Expedition Review - by Edward Earl

I have recently returned from a successful trip to Argentina to climb to the summit of Aconcagua. At 22,834 feet above sea level, Aconcagua is not only the highest peak in South America, it's the highest in the world outside of central Asia.

The trip required some 3 weeks of time. We flew into Mendoza, Argentina, the city nearest Aconcagua. In Mendoza we got the necessary climbing permit from the park authorities and collected last-minute supplies. From Mendoza it is a 3-hour mini-bus ride to Puente del Inca, a small tourist outpost on the highway near where the actual climb starts. The climb itself required 15 days. It could have been a few days more, but we planned into the schedule a five-day summit window so that we could wait out bad weather if necessary. As it turned out, we were able to summit on the first day of the window. We spent the spare time from our early return at a hostel in Santiago, Chile, before returning to North America.

The team consisted of 4 climbers, all of whom had prior experience at high altitude above 19,000 feet: myself, Adam Helman, John Sype, and Robert Greene. As a veteran of three prior mountaineering expeditions, one of which was an unsuccessful attempt on Aconcagua six years ago (I reached 21,900 feet), I acted as the overall leader of the expedition. Adam is fluent in Spanish and handled most logistical matters, most notably organizing support from an outfitter who provided mules to transport our supplies to base camp, and to store them at times and places not needed. John is a cardiologist by profession and acted as team physician, providing medical supplies and advice. All in all we had a very strong and diverse team with every member having unique skills to help make the expedition a success.

The climb was organized as a mountaineering expedition. What this means is that we established a series of camps along the route. To be precise, there were four camps: Confluencia at 11,000 feet, Base Camp at 14,300 feet, Lower Condors at 17,500 feet, and Camp Berlin at 19,500 feet. We had mules to transport our gear as far as Base Camp. After that, however, we were on our own. Our total inventory of food, clothing, and camping gear was so heavy (initially 350 pounds for the four of us) that we could not carry it all at once. We therefore had to carry it in multiple loads, which we left in caches at 16,500 feet and 18,400 feet. The cache at 16,500 feet was retrieved the day after setting up our camp at 17,500 feet, while the cache at 18,400 feet never needed to be carried higher; it consisted entirely of food that would enable us to wait additional time at Camp Berlin for summitable weather, which we did not need to do.

Much of the time required for the expedition was due to acclimatization, which is the process by which the body adjusts to the lack of oxygen at high altitude. If a person were transported rapidly (e.g. by a helicopter) from sea level to the summit and left there, s/he would survive a few hours. Yet the mountain can still be climbed safely because the body adjusts to this environment over a period of days or weeks. It is necessary to limit one's rate of ascent for this reason. We spent only one night at Confluencia, but then we spent five nights at Base Camp and four nights at Lower Condors before ascending to Camp Berlin to wait for a day to make a summit attempt. Adam, John, and I acclimatized well, but Robert left the expedition after two nights at Base Camp, complaining of headaches and insomnia, which were presumably due to the altitude.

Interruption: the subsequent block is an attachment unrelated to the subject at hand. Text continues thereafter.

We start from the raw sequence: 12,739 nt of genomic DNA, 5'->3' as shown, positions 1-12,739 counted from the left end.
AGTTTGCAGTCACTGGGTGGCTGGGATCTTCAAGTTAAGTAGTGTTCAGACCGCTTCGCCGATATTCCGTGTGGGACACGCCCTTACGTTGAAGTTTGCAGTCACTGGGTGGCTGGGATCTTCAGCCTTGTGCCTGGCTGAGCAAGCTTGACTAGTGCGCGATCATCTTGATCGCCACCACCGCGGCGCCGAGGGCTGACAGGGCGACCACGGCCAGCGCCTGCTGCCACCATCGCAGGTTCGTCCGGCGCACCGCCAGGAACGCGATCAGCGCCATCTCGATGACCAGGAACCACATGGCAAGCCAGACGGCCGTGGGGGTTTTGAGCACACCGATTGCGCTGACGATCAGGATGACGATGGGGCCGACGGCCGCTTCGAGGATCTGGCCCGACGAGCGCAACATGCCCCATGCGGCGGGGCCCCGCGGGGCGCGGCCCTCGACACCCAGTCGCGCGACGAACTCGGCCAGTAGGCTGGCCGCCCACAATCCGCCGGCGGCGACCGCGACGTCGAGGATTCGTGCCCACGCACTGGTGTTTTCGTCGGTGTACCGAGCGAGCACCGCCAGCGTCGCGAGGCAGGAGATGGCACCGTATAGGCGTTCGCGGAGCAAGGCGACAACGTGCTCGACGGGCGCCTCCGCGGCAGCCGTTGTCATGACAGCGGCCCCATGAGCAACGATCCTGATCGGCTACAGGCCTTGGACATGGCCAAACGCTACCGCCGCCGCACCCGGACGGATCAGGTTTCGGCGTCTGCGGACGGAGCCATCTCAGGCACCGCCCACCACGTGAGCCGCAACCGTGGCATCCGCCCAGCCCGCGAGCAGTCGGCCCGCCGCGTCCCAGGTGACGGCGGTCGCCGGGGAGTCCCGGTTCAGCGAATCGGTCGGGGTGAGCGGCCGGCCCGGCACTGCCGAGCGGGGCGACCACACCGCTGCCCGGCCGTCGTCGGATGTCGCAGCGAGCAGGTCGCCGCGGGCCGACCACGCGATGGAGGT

On summit day I felt the altitude as never before in my life. For the last few hours before reaching the summit I took about 3 or 4 breaths per step. More notably, however, my balance was affected. My reaction to keep myself standing upright was slowed. Fortunately I was climbing with an ice axe in one hand and a hiking pole in the other, and I used these to help keep my balance. I felt dazed, as if there were a disconnect between my body and my mind. There is definitely less air atop the 22,834 feet of Aconcagua than at the 20,660 feet of Chimborazo or the 20,320 feet of McKinley. On the latter two peaks, especially McKinley, I approached the summit without breaking stride. I had no such fortune on Aconcagua. Summit weather was cloudy but not windy, and the temperature, estimated to be about 0F to 10F, was mild by Aconcagua standards. We had occasional views into the distance through gaps in the clouds. We stayed on the summit for nearly one hour. Adam performed a eulogy and scattered the ashes of Jack Longacre, who founded the State Highpointers Club.

Aconcagua is very likely the highest I will ever climb in my lifetime. As already mentioned, Aconcagua is the highest mountain in the world outside of central Asia. The only mountains that are higher are the Himalaya and a couple of other nearby ranges that are of a similar nature and were formed in the same manner. To climb any of these peaks is a major expense in terms of both time and money and is fraught with risk. Aconcagua represents the limit of what I'm willing to put my body through.

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